Open source developer and evangelist Bruce Perens says he is not overly concerned about being voted off the board of Software in the Public Interest, the non-profit open source organization he founded a decade ago.
An SPI board meeting on 1 August, saw Bdale Garbee elected as president, with Michael Schultheiss voted as vice president, Neil McGovern as secretary and Josh Berkus as treasurer of the board.
Members to lose their seats were John Goerzen and Benjamin Mako Hill.
Perens, who like Garbee, was once a former Debian GNU/Linux project leader, cited his busy schedule as a contributor to losing the support of other members of the board.
"I didn't have time to attend board meetings. People got annoyed because sometimes the board didn't have enough people attending to make quorum," he said.
"SPI and Debian are something I feel strongly about, but don't really have time for any longer as there are more important fights to be carried out for Open Source," he added.
"So, I was in conflict about it. I probably should not have run, but had trouble letting go."
New York-based SPI was established by Perens in 1997 to help organizations create and distribute open source software and hardware. Some of its member projects include Debian, Fresco, GNUstep and PostgreSQL.
Most recently, Perens sat on the SPI board for the past three years.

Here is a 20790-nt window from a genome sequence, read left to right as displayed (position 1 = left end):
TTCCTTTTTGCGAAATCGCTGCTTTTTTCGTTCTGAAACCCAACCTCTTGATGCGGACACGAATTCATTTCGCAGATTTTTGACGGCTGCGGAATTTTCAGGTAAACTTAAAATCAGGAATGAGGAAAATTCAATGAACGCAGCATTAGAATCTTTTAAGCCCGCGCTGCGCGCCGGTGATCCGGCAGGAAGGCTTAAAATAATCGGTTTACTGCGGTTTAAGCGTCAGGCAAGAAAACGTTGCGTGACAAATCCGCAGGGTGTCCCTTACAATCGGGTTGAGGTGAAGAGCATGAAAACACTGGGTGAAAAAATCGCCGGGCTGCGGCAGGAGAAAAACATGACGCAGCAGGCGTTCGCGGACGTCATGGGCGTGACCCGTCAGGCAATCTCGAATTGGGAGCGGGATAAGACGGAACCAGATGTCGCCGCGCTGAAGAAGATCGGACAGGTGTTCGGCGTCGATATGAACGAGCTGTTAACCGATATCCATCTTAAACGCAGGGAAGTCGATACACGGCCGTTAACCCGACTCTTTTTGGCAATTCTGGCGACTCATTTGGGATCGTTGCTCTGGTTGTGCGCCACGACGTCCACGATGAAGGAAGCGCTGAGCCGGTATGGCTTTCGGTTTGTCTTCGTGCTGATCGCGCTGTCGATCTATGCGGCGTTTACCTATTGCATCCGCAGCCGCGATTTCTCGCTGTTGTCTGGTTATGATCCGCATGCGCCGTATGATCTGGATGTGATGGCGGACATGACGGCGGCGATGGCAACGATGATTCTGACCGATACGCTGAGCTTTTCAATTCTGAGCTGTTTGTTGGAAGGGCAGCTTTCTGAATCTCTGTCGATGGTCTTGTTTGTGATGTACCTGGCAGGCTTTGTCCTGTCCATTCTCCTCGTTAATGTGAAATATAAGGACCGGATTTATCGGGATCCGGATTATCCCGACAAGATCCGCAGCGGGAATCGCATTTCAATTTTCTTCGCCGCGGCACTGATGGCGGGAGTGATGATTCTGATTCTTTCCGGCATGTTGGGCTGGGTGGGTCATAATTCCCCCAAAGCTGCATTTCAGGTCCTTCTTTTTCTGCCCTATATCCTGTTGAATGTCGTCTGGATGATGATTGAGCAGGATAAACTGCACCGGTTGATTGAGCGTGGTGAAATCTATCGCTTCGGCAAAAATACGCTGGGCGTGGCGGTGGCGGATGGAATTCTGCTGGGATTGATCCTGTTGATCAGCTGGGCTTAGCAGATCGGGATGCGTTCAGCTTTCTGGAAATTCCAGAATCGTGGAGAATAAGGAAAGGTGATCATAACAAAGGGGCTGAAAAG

He said his number-one concern was his family and watching his young son entering first grade. "That's job number one, of course," he said.
But in amongst that there have been many achievements in the past year.
"I have raised consciousness about the problems that software patents present for open source, enough to goad some people into action. There are other things like software I wrote and released, books published in my series with Prentice Hall, and the various open source projects and companies working with open source that I've advised."
Newly elected secretary, Neil McGovern, one of the founding members of OpenVAS, a open source fork of the security scanner Nessus, said his main goal for SPI is to achieve a greater degree of involvement from its member projects, and the community in general.
"At the latest count, we have 10 member projects, with more than 1500 members. However, we have only around 350 contributing members of SPI. I believe that we should try to expand SPI's membership base and encourage a greater participation from our membership."
Perens bio reveals he has been involved in open source for some time. He is the co-founder of the advocacy group, the Open Source Initiative. He also famously made headlines in 2002 when he was "terminated' from his Linux and open source strategist role at Hewlett-Packard. Perens disagreed with the direction HP was taking on its Linux platform when it merged with Compaq.